Q: I recently had a crown (cap) placed and when the dentist was fitting it to my bite, he had to trim a little bit of the crown. Now there are two small spots where the underlying material shows through. He says that's not a problem, but I'm concerned that the porcelain may chip easier. It is on the biting surface. Also, what kind of metallic material is the crown made of? Is there any danger this being exposed in the mouth?
A: In most cases, a few "adjusted" areas on a porcelain crown will not greatly increase the chance of porcelain fracture. However, if the porcelain does fracture, your dentist should stand behind his or her work and repair or replace the dental crown.
The metal in most crowns is a combination of gold, platinum and other precious or semi-precious metals. If the crown is made of one of the inexpensive non-precious metals such as nickel, you may have an increased risk of a nickel allergy.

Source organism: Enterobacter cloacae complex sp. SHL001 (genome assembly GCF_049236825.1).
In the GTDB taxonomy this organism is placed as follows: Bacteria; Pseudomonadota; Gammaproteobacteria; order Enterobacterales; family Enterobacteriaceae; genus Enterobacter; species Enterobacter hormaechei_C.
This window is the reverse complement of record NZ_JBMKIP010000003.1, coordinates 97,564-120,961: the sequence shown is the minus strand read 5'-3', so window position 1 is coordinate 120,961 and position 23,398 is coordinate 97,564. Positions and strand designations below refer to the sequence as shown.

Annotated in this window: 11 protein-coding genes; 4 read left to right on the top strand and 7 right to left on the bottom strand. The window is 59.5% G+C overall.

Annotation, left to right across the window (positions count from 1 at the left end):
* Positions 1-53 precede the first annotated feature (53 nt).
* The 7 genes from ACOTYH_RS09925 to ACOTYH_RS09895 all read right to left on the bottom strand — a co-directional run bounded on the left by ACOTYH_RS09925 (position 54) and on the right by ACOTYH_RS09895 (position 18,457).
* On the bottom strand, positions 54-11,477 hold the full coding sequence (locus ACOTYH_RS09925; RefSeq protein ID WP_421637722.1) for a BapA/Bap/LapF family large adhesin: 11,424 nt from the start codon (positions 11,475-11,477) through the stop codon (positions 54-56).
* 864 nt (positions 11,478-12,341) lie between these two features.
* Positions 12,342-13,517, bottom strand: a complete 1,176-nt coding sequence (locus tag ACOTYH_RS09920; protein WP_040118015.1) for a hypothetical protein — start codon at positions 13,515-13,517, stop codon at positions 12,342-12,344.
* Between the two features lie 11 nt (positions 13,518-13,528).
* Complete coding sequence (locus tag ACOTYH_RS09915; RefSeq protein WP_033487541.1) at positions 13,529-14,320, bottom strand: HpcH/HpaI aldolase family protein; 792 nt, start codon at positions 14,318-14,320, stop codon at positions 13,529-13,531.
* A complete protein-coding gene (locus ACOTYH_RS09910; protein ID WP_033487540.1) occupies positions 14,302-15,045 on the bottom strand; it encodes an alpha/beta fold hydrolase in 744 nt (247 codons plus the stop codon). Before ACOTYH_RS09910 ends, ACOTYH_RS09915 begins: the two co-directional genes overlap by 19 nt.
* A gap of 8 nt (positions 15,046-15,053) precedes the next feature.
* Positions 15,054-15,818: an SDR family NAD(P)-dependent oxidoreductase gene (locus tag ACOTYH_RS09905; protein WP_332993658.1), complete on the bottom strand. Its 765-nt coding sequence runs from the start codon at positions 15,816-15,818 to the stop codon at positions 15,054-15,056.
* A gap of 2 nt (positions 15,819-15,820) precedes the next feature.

Ironically, those exposed metal areas, unaesthetic as they are, can actually be better for the tooth you bite against. Porcelain on the crown tends to abrade the tooth it opposes more rapidly than other materials, especially metals.
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